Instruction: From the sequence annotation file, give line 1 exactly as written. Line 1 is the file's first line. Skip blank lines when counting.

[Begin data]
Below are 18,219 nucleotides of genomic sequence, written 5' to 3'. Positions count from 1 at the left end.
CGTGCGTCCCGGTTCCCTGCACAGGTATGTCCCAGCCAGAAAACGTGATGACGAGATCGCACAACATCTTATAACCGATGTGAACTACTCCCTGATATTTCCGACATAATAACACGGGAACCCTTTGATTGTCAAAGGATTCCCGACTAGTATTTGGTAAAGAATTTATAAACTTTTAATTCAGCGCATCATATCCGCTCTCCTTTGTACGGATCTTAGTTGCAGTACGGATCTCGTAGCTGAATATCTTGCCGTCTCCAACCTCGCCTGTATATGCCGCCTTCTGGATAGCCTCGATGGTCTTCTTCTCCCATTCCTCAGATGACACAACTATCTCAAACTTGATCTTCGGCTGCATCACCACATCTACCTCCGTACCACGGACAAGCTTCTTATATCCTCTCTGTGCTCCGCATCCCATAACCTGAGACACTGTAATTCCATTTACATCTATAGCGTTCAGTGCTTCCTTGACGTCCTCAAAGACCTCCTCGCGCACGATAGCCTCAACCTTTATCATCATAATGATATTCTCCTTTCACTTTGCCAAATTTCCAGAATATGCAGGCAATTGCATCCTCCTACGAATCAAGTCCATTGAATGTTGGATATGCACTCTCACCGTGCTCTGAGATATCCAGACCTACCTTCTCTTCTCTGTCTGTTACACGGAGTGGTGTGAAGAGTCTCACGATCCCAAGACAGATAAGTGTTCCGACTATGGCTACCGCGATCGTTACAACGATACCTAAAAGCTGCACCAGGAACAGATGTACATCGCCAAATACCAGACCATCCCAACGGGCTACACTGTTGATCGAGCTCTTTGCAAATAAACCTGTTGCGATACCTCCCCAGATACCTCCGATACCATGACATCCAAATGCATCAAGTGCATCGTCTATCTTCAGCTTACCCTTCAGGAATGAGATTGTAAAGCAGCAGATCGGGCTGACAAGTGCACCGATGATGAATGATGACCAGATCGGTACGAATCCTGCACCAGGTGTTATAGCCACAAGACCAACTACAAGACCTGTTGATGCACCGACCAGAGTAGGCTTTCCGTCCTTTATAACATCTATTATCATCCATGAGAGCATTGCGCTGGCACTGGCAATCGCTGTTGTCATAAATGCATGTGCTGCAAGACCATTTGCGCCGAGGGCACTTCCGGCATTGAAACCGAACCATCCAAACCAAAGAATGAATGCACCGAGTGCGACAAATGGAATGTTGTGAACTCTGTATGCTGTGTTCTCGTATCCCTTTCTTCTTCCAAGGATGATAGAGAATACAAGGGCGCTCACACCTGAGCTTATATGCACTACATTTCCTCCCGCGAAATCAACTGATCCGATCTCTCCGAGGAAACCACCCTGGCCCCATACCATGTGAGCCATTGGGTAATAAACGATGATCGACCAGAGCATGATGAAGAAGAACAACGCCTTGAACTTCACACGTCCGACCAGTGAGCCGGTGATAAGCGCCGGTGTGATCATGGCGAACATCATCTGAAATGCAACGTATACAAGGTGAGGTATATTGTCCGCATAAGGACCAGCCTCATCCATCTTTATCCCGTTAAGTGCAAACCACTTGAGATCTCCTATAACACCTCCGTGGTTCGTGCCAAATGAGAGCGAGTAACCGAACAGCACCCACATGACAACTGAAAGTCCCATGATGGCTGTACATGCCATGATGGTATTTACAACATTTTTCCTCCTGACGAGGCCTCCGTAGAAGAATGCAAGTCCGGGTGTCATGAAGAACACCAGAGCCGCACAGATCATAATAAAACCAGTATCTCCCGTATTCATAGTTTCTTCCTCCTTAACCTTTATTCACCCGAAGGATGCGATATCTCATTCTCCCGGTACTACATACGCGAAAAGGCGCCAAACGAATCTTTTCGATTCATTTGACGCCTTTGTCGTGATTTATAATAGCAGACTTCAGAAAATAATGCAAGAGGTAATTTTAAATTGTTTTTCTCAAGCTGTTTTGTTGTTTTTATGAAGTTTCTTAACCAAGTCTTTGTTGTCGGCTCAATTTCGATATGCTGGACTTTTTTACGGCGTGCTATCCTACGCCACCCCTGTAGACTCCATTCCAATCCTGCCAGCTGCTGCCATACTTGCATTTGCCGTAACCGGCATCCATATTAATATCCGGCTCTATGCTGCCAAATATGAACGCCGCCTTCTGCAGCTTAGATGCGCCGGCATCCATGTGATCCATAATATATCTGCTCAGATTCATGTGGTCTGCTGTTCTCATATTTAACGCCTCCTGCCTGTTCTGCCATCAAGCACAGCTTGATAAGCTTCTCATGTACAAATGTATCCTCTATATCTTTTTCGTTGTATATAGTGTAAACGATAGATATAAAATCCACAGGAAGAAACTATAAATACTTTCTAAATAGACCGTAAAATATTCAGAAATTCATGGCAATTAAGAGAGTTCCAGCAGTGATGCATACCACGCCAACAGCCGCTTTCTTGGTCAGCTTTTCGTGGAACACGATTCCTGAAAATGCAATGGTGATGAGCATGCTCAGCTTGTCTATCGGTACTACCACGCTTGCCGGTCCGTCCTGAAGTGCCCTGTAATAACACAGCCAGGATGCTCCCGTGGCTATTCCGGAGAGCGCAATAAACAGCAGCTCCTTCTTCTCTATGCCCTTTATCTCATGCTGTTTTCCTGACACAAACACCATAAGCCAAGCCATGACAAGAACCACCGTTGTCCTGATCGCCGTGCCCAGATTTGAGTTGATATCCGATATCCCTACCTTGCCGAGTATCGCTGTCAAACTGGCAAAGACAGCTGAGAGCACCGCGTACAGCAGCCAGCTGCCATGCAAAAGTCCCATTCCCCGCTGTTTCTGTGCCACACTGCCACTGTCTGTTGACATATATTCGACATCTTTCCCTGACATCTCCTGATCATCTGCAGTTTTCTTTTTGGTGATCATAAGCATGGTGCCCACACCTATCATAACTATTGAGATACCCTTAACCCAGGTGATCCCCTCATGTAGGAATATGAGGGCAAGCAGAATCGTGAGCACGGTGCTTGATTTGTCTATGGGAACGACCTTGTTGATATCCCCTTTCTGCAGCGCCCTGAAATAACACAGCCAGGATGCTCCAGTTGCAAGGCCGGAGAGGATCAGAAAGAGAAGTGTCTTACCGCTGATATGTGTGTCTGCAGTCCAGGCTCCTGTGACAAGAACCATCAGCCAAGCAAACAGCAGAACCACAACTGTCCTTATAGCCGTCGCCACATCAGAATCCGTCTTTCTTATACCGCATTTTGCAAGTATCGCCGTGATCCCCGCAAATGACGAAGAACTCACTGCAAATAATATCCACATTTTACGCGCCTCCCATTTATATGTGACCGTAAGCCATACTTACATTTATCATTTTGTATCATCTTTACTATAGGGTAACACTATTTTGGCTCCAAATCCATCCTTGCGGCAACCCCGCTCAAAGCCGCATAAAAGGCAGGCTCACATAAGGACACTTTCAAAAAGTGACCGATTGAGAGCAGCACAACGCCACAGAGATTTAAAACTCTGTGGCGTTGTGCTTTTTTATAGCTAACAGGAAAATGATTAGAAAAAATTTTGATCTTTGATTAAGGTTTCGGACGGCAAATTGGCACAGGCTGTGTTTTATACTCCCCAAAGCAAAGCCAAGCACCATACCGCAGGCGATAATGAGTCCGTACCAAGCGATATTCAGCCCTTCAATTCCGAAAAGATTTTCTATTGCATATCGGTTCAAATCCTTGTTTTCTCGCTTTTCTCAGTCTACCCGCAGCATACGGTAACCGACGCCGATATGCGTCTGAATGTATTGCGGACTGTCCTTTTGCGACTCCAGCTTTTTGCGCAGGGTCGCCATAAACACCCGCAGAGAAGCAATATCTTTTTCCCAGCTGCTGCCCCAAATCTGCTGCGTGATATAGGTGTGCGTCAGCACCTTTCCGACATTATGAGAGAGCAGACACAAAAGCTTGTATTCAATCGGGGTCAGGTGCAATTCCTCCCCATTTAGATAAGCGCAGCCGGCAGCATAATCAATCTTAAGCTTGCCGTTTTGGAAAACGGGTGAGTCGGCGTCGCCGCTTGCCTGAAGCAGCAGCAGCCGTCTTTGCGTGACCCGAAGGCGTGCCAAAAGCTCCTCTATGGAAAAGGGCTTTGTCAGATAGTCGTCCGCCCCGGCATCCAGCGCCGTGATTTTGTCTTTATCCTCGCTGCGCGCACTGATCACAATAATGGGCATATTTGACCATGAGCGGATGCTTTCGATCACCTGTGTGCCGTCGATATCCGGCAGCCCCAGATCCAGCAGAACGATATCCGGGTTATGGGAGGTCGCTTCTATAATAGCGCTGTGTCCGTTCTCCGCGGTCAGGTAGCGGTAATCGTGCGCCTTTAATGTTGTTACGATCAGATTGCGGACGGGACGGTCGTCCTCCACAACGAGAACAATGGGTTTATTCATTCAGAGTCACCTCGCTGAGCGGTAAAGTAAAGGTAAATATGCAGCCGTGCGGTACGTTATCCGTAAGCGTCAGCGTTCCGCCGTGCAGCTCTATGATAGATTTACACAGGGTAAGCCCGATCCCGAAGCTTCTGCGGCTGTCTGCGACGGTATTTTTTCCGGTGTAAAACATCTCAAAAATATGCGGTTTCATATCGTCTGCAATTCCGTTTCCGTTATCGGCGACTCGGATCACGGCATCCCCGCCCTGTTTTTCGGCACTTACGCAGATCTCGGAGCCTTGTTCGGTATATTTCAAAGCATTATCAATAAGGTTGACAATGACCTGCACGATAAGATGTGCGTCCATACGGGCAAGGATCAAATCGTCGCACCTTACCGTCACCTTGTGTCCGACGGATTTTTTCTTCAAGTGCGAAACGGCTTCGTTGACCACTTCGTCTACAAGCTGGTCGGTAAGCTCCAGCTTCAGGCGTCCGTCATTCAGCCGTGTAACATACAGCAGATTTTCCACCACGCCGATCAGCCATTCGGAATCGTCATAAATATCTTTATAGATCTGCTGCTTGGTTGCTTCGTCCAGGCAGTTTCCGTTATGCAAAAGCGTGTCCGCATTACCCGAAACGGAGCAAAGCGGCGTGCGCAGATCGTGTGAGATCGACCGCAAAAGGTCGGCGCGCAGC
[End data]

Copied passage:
Below are 18,219 nucleotides of genomic sequence, written 5' to 3'. Positions count from 1 at the left end.